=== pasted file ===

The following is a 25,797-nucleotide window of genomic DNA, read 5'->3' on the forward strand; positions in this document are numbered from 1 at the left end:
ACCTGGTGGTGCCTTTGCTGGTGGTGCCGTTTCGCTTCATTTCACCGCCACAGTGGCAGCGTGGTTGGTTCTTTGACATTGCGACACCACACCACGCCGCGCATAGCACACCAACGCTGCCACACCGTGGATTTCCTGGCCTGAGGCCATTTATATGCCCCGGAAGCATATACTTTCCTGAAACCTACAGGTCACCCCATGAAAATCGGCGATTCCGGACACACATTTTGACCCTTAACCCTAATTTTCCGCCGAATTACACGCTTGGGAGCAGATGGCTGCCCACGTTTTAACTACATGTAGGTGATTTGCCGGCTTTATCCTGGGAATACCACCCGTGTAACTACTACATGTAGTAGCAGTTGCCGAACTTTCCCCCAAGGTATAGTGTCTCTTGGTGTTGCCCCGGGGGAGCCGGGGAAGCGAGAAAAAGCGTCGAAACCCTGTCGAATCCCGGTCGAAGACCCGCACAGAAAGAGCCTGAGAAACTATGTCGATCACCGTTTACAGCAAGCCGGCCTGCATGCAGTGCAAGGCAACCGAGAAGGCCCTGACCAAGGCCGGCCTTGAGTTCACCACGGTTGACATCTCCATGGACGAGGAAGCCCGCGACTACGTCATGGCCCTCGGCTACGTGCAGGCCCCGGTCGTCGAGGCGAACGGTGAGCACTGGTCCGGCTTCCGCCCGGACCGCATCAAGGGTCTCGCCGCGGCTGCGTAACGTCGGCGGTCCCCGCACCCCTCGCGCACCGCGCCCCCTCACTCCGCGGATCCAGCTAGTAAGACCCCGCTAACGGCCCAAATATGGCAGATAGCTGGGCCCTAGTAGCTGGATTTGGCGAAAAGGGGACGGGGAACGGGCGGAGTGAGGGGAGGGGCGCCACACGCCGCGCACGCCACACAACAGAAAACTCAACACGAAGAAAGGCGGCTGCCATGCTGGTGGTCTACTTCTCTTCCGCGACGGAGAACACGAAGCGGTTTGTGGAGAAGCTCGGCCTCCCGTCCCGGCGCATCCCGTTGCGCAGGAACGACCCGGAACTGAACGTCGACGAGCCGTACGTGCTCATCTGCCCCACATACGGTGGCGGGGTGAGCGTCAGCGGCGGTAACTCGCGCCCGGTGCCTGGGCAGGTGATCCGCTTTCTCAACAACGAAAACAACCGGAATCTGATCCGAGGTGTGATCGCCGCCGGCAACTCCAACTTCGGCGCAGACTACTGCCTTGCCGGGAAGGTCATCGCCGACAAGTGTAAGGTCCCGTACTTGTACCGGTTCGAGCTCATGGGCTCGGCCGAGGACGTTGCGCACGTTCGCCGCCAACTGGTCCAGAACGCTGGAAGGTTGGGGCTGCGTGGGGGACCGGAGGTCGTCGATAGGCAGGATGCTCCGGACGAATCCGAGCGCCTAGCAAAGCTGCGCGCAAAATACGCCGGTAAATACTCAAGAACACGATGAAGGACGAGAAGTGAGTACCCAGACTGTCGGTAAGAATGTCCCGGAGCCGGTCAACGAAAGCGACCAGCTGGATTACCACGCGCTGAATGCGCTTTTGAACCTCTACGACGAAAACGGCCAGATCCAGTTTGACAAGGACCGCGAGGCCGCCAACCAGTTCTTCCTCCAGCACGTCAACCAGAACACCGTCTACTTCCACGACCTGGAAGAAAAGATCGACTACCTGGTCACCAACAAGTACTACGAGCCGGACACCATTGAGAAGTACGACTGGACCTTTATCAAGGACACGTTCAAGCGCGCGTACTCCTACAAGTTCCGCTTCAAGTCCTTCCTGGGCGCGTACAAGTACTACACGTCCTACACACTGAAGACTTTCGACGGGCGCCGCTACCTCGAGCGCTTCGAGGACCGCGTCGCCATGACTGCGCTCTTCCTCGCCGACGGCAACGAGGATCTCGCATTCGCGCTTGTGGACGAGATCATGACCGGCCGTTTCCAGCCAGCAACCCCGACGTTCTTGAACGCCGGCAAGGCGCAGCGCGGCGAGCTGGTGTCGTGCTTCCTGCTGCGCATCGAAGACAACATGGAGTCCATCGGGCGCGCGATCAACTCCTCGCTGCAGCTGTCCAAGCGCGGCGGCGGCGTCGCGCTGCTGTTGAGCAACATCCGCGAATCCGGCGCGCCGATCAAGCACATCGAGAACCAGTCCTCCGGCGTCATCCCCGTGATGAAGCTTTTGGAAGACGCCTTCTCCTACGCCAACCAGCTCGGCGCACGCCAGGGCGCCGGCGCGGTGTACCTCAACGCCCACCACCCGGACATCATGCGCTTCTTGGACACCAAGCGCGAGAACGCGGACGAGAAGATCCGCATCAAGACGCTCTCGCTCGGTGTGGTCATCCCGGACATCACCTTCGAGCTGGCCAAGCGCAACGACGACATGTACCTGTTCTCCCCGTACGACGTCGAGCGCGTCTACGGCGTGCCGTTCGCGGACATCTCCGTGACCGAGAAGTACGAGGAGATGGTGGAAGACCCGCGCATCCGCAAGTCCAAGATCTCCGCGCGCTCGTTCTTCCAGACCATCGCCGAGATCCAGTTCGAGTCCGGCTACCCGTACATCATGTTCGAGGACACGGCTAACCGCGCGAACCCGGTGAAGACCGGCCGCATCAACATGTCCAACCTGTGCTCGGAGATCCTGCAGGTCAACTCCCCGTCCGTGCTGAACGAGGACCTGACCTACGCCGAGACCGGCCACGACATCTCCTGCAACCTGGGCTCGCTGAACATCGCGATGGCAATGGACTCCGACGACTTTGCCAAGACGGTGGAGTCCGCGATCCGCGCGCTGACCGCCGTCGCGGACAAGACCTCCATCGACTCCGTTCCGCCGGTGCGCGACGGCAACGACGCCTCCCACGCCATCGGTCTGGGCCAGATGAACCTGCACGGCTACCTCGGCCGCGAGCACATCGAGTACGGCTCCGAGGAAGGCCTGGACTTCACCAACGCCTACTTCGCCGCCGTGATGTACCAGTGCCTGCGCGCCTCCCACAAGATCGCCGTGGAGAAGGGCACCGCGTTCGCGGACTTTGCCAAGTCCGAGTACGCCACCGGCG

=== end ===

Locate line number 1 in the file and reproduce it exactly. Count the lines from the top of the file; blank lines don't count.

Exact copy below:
The following is a 25,797-nucleotide window of genomic DNA, read 5'->3' on the forward strand; positions in this document are numbered from 1 at the left end: